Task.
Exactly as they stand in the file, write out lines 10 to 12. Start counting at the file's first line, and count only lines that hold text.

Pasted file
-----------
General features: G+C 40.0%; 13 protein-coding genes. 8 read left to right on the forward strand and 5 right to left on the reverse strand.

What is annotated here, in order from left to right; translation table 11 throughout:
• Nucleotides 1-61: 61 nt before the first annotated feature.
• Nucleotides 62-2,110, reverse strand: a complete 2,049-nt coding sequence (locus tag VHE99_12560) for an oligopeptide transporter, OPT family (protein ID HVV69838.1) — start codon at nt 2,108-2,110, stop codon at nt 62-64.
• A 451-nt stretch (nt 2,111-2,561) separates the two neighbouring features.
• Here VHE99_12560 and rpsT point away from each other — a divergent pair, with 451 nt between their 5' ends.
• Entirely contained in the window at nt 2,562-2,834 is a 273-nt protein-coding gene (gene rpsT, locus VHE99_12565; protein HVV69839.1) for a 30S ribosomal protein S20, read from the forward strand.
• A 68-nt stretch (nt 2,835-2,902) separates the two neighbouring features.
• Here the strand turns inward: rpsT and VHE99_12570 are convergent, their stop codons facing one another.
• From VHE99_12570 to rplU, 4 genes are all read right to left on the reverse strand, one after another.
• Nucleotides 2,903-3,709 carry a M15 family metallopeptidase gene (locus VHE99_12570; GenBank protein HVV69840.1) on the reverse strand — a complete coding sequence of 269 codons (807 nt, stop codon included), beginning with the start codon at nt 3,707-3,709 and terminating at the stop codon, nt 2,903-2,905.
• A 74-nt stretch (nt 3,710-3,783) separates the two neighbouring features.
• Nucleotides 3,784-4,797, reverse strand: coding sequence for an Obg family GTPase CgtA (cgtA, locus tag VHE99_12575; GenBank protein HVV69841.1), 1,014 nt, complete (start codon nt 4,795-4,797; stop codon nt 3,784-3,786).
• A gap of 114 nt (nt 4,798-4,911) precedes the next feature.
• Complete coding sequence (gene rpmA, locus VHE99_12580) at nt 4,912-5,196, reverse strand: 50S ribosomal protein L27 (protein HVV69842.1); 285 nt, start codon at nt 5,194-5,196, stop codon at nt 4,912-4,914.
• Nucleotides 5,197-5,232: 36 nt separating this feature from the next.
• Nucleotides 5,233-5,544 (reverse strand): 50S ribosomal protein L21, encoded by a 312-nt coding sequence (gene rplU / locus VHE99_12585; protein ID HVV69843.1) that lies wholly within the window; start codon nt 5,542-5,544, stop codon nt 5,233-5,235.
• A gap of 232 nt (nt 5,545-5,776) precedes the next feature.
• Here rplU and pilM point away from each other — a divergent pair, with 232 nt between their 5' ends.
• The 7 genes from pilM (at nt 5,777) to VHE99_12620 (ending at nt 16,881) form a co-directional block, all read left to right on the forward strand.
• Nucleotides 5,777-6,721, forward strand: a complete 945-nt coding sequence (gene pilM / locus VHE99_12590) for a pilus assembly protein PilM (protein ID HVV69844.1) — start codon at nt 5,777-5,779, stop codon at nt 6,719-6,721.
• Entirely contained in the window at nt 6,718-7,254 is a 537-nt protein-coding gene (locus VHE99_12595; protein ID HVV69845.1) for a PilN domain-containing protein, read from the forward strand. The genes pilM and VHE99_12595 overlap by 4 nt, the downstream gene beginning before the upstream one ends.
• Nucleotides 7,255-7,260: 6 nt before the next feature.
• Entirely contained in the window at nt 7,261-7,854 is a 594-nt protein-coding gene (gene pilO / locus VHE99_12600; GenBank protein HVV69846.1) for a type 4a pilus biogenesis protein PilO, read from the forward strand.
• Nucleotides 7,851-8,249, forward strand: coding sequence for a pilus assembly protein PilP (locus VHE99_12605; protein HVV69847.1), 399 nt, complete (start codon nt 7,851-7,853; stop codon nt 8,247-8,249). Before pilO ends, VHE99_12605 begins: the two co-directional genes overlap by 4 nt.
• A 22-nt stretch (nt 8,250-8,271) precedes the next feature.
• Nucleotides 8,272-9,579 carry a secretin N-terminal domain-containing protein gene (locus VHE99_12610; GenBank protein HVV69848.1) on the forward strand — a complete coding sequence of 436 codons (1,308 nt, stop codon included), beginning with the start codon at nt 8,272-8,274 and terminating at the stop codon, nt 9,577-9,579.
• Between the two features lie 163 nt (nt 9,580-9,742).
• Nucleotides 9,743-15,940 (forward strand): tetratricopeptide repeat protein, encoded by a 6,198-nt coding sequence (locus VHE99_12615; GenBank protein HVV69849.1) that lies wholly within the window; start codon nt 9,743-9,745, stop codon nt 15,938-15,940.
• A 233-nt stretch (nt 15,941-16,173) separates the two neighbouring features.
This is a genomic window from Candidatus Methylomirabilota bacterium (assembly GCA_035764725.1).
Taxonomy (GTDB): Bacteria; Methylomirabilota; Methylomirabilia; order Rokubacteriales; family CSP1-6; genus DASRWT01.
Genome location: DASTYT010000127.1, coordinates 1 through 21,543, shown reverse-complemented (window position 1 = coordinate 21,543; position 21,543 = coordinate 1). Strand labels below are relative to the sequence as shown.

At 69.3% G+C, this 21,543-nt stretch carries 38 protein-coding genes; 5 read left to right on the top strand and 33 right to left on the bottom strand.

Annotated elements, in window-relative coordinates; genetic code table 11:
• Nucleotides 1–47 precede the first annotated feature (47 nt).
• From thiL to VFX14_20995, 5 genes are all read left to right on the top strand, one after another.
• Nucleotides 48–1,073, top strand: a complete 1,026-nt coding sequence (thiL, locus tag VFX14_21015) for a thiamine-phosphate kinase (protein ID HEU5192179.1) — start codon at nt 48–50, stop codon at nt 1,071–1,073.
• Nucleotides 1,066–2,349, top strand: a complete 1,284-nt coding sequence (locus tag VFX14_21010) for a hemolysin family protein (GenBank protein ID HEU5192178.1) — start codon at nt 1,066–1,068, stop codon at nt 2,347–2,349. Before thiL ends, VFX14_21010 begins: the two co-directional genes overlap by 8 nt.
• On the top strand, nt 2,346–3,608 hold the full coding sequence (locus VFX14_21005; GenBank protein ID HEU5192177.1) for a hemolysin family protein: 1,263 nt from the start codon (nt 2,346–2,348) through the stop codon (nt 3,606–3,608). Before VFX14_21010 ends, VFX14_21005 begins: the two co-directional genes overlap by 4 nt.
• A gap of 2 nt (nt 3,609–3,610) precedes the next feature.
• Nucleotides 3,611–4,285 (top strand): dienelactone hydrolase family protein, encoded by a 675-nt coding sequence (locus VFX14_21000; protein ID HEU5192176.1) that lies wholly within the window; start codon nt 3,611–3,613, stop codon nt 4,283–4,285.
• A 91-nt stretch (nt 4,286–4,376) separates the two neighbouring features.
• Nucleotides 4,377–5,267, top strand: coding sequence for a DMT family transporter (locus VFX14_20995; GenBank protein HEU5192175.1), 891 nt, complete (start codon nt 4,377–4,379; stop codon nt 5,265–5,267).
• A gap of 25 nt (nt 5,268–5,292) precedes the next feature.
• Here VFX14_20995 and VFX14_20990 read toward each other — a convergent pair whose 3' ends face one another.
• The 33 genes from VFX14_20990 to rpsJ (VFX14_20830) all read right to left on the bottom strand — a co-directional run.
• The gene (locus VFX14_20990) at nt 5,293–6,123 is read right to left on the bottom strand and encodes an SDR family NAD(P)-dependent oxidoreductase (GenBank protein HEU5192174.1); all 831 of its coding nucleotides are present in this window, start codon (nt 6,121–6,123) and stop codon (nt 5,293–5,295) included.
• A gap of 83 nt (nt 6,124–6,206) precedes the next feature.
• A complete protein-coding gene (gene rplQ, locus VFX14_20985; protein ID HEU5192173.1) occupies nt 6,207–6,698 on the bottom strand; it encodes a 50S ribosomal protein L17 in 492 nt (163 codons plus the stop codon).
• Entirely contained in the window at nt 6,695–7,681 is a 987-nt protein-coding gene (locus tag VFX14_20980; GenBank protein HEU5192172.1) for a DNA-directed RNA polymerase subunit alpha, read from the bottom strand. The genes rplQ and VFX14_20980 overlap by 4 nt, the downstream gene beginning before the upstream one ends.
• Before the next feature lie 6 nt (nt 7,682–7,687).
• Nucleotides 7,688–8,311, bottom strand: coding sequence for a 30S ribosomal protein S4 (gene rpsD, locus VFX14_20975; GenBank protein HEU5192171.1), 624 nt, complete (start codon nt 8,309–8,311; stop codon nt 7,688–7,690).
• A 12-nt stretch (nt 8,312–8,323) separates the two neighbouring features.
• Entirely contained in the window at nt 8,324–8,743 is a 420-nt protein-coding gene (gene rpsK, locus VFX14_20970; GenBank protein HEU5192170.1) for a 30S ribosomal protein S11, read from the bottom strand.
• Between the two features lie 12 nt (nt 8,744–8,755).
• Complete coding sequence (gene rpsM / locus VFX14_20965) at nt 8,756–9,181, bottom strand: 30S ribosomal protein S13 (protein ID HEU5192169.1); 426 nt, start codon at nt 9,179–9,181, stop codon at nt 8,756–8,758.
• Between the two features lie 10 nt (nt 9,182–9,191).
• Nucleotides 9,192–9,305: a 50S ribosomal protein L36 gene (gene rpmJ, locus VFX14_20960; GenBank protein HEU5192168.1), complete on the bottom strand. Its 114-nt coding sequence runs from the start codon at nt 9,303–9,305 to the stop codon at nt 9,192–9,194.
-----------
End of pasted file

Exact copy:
• From VHE99_12570 to rplU, 4 genes are all read right to left on the reverse strand, one after another.
• Nucleotides 2,903-3,709 carry a M15 family metallopeptidase gene (locus VHE99_12570; GenBank protein HVV69840.1) on the reverse strand — a complete coding sequence of 269 codons (807 nt, stop codon included), beginning with the start codon at nt 3,707-3,709 and terminating at the stop codon, nt 2,903-2,905.
• A 74-nt stretch (nt 3,710-3,783) separates the two neighbouring features.